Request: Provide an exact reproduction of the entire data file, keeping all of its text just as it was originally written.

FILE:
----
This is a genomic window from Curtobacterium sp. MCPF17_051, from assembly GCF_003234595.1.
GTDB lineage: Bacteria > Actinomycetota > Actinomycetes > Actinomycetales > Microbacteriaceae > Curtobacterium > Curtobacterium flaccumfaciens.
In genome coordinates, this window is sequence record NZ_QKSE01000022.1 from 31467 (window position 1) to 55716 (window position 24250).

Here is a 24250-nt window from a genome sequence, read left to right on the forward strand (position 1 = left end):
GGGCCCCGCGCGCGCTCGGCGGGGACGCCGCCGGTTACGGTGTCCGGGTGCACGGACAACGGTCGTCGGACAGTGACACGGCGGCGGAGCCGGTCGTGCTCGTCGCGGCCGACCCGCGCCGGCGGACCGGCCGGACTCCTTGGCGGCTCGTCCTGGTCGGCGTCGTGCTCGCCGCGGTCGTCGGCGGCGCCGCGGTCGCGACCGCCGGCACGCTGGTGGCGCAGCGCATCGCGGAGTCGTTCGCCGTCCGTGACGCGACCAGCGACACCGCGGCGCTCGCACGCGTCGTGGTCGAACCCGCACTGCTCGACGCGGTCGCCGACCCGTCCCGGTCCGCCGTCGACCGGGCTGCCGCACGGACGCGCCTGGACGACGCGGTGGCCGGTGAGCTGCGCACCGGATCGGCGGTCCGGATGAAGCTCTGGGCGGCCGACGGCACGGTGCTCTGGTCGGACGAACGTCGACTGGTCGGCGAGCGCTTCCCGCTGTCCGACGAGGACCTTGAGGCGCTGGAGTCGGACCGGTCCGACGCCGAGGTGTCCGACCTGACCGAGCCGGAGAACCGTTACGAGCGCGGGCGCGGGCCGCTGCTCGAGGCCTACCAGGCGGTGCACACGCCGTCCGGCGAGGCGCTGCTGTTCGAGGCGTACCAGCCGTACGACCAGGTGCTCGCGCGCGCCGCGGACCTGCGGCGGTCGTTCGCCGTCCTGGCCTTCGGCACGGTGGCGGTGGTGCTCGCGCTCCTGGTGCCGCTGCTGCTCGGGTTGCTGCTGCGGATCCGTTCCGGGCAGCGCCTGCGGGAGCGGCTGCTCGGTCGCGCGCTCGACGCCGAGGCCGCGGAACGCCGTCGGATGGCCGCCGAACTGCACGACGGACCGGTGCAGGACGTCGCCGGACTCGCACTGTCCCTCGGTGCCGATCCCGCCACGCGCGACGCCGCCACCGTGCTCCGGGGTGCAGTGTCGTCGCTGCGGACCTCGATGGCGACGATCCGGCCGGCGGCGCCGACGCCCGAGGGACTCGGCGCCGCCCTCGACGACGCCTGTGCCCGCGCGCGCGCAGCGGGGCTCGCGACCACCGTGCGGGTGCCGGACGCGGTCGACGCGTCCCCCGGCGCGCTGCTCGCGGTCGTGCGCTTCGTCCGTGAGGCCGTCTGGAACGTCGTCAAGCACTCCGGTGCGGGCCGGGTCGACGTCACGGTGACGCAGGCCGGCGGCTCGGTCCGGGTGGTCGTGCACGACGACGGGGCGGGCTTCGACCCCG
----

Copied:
This is a genomic window from Curtobacterium sp. MCPF17_051, from assembly GCF_003234595.1.
GTDB lineage: Bacteria > Actinomycetota > Actinomycetes > Actinomycetales > Microbacteriaceae > Curtobacterium > Curtobacterium flaccumfaciens.
In genome coordinates, this window is sequence record NZ_QKSE01000022.1 from 31467 (window position 1) to 55716 (window position 24250).

Here is a 24250-nt window from a genome sequence, read left to right on the forward strand (position 1 = left end):
GGGCCCCGCGCGCGCTCGGCGGGGACGCCGCCGGTTACGGTGTCCGGGTGCACGGACAACGGTCGTCGGACAGTGACACGGCGGCGGAGCCGGTCGTGCTCGTCGCGGCCGACCCGCGCCGGCGGACCGGCCGGACTCCTTGGCGGCTCGTCCTGGTCGGCGTCGTGCTCGCCGCGGTCGTCGGCGGCGCCGCGGTCGCGACCGCCGGCACGCTGGTGGCGCAGCGCATCGCGGAGTCGTTCGCCGTCCGTGACGCGACCAGCGACACCGCGGCGCTCGCACGCGTCGTGGTCGAACCCGCACTGCTCGACGCGGTCGCCGACCCGTCCCGGTCCGCCGTCGACCGGGCTGCCGCACGGACGCGCCTGGACGACGCGGTGGCCGGTGAGCTGCGCACCGGATCGGCGGTCCGGATGAAGCTCTGGGCGGCCGACGGCACGGTGCTCTGGTCGGACGAACGTCGACTGGTCGGCGAGCGCTTCCCGCTGTCCGACGAGGACCTTGAGGCGCTGGAGTCGGACCGGTCCGACGCCGAGGTGTCCGACCTGACCGAGCCGGAGAACCGTTACGAGCGCGGGCGCGGGCCGCTGCTCGAGGCCTACCAGGCGGTGCACACGCCGTCCGGCGAGGCGCTGCTGTTCGAGGCGTACCAGCCGTACGACCAGGTGCTCGCGCGCGCCGCGGACCTGCGGCGGTCGTTCGCCGTCCTGGCCTTCGGCACGGTGGCGGTGGTGCTCGCGCTCCTGGTGCCGCTGCTGCTCGGGTTGCTGCTGCGGATCCGTTCCGGGCAGCGCCTGCGGGAGCGGCTGCTCGGTCGCGCGCTCGACGCCGAGGCCGCGGAACGCCGTCGGATGGCCGCCGAACTGCACGACGGACCGGTGCAGGACGTCGCCGGACTCGCACTGTCCCTCGGTGCCGATCCCGCCACGCGCGACGCCGCCACCGTGCTCCGGGGTGCAGTGTCGTCGCTGCGGACCTCGATGGCGACGATCCGGCCGGCGGCGCCGACGCCCGAGGGACTCGGCGCCGCCCTCGACGACGCCTGTGCCCGCGCGCGCGCAGCGGGGCTCGCGACCACCGTGCGGGTGCCGGACGCGGTCGACGCGTCCCCCGGCGCGCTGCTCGCGGTCGTGCGCTTCGTCCGTGAGGCCGTCTGGAACGTCGTCAAGCACTCCGGTGCGGGCCGGGTCGACGTCACGGTGACGCAGGCCGGCGGCTCGGTCCGGGTGGTCGTGCACGACGACGGGGCGGGCTTCGACCCCG